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Medicare FAQs

These are some basic answers to frequently asked Medicare questions. For more in-depth information about your personal situation, please contact us for a consultation.


A: Assuming you have met the work-related eligibility requirements, you may begin enrollment into Medicare 90 days in advance of the month you turn 65.
A: Medicare does not have spousal or dependent coverage. Medicare is individual. If your spouse has reached age eligibility (65), then they can enroll in Medicare of their own accord 90 days in advance of the month they turn 65.
A: Maybe. If the employer group has 20 eligible employees or more, and you’re going to continue to work, then yes it’s an option. But there are many things to consider.
A: Part “A” is typically in place, and a paid-up benefit when you turn 65. Part “B” is not, unless you have enrolled in Social Security prior to age 65. If you have not filed to receive Social Security benefits, then you need to proactively enroll in Part “B” benefits and begin paying for them.
A: In addition to having a huge gap in coverage, you will likely face a penalty from Medicare. A Part “B” penalty can be 10% of your Part “B” premium for each 12-month period outside of Medicare, and up to 1% of the national average of a Part “D” plan for each month absent Part “D”.
A: Online at SSA.gov or in person at a local Social Security office.
A: Once you enroll in any part of Medicare, you’re no longer eligible to make HSA contributions. This includes Medicare Part A or Medicare Part B – either one will prevent you from contributing further to your HSA.

Many people turning 65 who continue to work may consider getting Medicare Part A since it’s premium-free. But once you enroll in Part A, you can’t make any more pre-tax contributions to your HSA. If you plan to keep working and want to continue building your HSA up, check to see if you’re eligible to delay Medicare enrollment. If you’re receiving Social Security benefits, however, Medicare Part A is mandatory.
A: If you have to (or choose to) enroll in Medicare Part A, the coverage is retroactive for up to 6 months, but no earlier than your eligibility date. Because of this, you should plan to stop HSA contributions about 6 months before enrolling in Medicare.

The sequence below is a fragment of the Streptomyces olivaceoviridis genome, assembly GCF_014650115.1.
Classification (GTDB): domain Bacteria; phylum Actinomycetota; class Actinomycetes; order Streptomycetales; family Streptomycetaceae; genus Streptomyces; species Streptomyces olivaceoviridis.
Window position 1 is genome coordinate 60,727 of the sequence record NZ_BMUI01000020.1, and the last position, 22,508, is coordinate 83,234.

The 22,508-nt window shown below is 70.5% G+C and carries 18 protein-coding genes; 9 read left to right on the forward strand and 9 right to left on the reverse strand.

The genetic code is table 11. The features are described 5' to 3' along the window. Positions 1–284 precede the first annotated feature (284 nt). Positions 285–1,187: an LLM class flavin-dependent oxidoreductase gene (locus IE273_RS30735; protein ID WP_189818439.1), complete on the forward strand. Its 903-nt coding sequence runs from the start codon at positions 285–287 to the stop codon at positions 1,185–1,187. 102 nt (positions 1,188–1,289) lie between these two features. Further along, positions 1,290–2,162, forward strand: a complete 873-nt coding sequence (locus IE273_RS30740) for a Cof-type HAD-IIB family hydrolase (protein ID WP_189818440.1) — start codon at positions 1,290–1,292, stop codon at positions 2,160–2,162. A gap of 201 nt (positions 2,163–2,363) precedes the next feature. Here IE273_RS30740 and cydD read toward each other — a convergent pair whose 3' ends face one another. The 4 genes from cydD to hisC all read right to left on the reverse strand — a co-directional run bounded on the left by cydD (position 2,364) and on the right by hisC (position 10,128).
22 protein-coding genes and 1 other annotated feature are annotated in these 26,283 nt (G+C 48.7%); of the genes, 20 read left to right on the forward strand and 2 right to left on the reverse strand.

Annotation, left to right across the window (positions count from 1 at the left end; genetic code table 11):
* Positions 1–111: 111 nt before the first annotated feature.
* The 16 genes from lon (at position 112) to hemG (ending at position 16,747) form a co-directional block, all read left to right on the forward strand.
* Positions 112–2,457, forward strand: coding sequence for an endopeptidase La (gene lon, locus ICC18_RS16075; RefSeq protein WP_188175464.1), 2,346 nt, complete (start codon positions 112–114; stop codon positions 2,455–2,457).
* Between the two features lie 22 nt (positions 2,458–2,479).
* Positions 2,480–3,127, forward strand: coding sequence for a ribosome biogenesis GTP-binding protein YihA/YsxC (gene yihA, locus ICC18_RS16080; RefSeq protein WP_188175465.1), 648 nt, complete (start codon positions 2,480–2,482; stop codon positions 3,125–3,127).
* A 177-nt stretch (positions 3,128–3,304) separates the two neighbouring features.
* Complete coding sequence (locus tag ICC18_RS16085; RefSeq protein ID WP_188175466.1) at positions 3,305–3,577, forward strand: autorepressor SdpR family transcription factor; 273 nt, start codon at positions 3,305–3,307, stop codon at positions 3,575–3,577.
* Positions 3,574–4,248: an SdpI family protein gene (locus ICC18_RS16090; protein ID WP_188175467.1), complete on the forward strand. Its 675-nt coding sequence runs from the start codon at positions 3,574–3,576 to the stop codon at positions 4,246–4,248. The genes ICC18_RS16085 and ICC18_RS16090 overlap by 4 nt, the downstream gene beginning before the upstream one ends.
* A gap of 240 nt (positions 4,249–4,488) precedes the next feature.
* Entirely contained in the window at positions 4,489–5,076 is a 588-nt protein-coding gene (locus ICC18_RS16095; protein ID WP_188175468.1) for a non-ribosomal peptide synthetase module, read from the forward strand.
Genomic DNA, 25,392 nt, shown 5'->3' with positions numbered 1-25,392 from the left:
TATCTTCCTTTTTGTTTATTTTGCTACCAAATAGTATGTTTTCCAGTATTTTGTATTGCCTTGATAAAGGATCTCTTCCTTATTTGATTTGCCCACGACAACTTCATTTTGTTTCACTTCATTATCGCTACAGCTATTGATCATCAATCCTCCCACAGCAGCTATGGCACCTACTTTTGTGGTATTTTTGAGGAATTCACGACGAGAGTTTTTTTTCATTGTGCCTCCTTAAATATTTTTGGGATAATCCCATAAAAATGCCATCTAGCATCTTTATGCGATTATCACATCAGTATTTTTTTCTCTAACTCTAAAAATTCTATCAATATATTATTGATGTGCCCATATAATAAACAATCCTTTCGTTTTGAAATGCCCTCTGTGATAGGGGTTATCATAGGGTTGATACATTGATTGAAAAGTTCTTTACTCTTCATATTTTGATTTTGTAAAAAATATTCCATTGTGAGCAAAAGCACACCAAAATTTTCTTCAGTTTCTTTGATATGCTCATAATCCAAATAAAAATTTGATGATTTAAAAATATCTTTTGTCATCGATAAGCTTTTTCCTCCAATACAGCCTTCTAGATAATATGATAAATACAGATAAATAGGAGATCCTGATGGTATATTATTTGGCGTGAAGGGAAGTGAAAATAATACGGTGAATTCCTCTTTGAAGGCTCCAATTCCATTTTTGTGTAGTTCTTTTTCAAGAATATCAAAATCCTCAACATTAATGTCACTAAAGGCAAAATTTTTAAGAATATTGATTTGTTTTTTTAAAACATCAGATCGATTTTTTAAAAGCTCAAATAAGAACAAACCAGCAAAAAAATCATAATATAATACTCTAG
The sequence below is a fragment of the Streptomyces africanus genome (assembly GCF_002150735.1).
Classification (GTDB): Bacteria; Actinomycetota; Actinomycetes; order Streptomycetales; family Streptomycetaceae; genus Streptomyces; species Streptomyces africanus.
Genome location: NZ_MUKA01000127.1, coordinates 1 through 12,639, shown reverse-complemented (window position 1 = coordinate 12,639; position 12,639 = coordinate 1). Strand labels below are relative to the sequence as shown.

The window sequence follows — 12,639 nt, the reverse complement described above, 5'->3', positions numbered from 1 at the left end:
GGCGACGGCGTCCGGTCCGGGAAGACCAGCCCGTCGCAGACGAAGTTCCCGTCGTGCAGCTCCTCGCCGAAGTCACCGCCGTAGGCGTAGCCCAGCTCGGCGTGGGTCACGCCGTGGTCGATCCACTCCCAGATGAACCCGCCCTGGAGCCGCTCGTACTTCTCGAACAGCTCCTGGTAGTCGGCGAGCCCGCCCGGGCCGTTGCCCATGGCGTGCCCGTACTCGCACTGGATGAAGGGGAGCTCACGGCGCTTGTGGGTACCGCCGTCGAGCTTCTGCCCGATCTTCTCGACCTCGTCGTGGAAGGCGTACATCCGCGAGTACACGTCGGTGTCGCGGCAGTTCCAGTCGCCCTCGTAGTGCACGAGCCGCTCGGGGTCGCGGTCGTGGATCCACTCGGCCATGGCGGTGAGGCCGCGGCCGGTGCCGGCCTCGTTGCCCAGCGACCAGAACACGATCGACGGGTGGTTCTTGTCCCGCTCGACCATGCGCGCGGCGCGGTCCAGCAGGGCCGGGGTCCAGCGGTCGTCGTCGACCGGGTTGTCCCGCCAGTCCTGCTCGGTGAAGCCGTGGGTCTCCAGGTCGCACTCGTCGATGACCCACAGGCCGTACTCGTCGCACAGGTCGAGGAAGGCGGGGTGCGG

A: Even after you enroll in Medicare and stop HSA contributions, you are still able to withdraw funds tax-free for qualified medical expenses. You can even use your HSA to pay for some Medicare expenses including your Medicare Part B, Part D, and Medicare Advantage premiums, deductibles, copays, and co-insurance.

Note: HSA funds cannot be used to pay for Medigap premiums.
A: Yes. However, you will not have prescription coverage, and you will face unlimited exposure to those costs due to the gaps in Original Medicare.
A: Part “C” is another name for Medicare Advantage. Also named MA, MSA, or MA-PD (when prescriptions are included).
A: Part “D” is the Prescription Drug plan Medicare introduced in 2006.
A: This is a Medicare term that establishes previous coverage being at least as good as Medicare’s. Typically is in play for Part “D” to avoid penalty.
A: No, a retiree plan will typically wrap around Medicare primary benefits.
A: You usually can. It’s important to be sure your doctor accepts Medicare. Some don’t.
A: Yes, for up to 100 days, after a required three-day hospital stay.

Health Insurance and Medicare Made Simple
Cornerstone Retirement Partners

2900 Charlevoix SE 310
Grand Rapids, MI 49546

  616-301-2581 Option 2


  [email protected]

  Monday-Friday 8:30AM-4:30PM